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The Cumulative Distribution Function (CDF) is a statistical tool that represents the probability of a random variable being less than or equal to a value. It is applicable to both discrete and continuous variables, providing a unified view of probability distributions. The CDF is non-decreasing, bounded by one, and right-continuous. Understanding the CDF is crucial for interpreting probabilities and is closely related to the Probability Density Function (PDF) through integration and differentiation.

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## Definition and Purpose of the CDF

### CDF for discrete and continuous random variables

The CDF, symbolized by \(F(x)\), represents the probability that a random variable \(X\) will assume a value less than or equal to a particular number \(x\)

### Relationship between CDF and Probability Density Function (PDF)

Definition and properties of PDF

The PDF, denoted as \(f_X(x)\), specifies the relative likelihood of the random variable \(X\) taking on a precise value and must be non-negative and integrate to one

Integral-derivative relationship between CDF and PDF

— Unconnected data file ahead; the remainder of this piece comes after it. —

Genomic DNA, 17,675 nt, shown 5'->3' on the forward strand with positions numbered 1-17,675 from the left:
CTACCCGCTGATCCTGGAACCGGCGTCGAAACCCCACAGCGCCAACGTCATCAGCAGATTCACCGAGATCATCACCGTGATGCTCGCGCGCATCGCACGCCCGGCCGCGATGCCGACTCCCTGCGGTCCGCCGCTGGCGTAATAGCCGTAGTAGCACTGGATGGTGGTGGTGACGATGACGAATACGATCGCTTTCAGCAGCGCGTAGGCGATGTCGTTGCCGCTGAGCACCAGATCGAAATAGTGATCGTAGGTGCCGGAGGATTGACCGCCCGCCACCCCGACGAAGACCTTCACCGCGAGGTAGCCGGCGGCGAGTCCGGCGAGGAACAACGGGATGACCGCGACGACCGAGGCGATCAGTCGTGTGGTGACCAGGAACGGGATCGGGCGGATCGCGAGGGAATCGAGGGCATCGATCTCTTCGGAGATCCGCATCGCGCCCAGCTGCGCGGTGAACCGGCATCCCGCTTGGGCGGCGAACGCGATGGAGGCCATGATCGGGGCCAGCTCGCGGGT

The CDF is obtained by integrating the PDF and the derivative of the CDF yields the PDF

### Characteristics of the CDF

The CDF is non-decreasing, bounded above by one, and right-continuous, representing the cumulative probability up to a given point

## Applications of the CDF

### Use of CDF in calculating probabilities

The CDF graphically represents the area under the PDF curve up to a point \(x\), allowing for the direct calculation of probabilities

### CDF of the normal distribution

The CDF of the normal distribution, a commonly used model for random variables, is a sigmoidal curve that visually depicts the probability of a random variable falling within a specific interval

### Criteria for a valid CDF and PDF

A CDF must be non-decreasing and cannot exceed one, while a PDF must be non-negative and integrate to one, in order to be considered legitimate